The success came with a caveat: Polydor wanted more and more dance hits. Only when Raye had established her name, they insisted, could she take creative control.

But that never happened, and the songs she was pressured to write meant almost nothing to her.

Speaking to Louis Theroux last year, she singled out the global smash hit Bed (written with David Guetta in 2021), as one of her most soulless recordings.

"It’s really, really very boring," she admitted. "It’s not my favourite song, but my bank account loved that song."

’So what?’, you might think. If you can make a living from churning out identikit dance anthems, where’s the harm?

The truth is that Raye’s spirit was being demolished, one generic kick drum at a time.

To get through it, she turned to drink, then drugs.

"I was able to get along with my career because I was in some form of sedation," she told Theroux.

Then it got worse.

Raye has always been open about her experiences of sexual assault in the music industry. Her song Ice Cream Man was based on an incident where a music producer forced his hand between her legs when she was 17 years old.

Shockingly, it was not an isolated incident. "This happens to girls in studios all the time," she said. "All the time."

By the time Ice Cream Man was released on her debut album, the updated lyrics listed a catalogue of abuse.

"I was seven, was 21, was 17, and was 11," she sang. "If I was ruthless, they’d be in the penitentiary."

Raye plays the Royal Albert Hall IMAGE SOURCE,RAYE
Image caption,
Raye was backed by the Heritage Orchestra when she played the Royal Albert Hall last September

Those memories resurfaced at the same time as a bad break-up and, with her career in tailspin, things got dark.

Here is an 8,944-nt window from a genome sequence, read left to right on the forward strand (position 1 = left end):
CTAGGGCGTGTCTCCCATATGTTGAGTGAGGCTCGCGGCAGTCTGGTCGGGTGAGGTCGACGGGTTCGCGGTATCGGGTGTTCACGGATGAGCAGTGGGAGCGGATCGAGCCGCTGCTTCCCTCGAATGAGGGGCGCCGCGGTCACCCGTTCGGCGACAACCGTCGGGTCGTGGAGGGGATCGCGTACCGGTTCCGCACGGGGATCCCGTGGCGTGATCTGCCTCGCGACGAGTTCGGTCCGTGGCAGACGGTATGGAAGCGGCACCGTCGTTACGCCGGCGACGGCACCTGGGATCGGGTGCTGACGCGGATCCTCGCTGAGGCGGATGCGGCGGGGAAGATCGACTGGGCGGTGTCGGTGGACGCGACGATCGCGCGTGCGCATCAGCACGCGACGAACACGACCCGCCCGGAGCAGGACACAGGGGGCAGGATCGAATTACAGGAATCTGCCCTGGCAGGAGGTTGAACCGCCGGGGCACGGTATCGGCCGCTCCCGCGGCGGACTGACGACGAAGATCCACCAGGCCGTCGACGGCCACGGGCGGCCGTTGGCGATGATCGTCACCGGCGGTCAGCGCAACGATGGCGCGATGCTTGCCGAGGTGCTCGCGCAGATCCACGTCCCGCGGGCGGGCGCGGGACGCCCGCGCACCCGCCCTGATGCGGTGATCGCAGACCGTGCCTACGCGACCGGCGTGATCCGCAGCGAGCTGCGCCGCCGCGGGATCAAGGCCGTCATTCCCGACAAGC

"When you keep things in like that, they eat away at you from the inside," she said.

"And for me, sadly, substance abuse was entangled with numbing the trauma that I had experienced. I got pretty deep in and it got really dangerous at one point."

Escapism describes the moment she hit rock bottom, snorting cocaine in taxis with strangers and hoping one-night-stands would make the bad thoughts go away.

It was only when she reconnected with the church that she pulled herself out of the abyss.

"There’s a world in which if I didn’t find faith again, I might not even be here," the singer said.

"And when I got sober, I realised what I’d been doing to myself... to try and be somebody they wanted me to be."

That, more than anything else, prompted the dramatic protest against Polydor that kick-started her journey to independence.

Doors that had been closed suddenly opened up. She played Glastonbury’s Pyramid Stage, won an Ivor Novello award for Escapism, and wrapped up her tour with a massive, televised gig at the Royal Opera House.

No matter how many Brits she wins on Saturday, her record-shattering nominations mark the overdue arrival of a pop star whose voice is as unique as it is compelling.

"Finally, I’m here and finally, I’m in control of my career," she told me. "Things are so positive and I really am so grateful.

"But you know it, Mark. It’s been a bloody minute."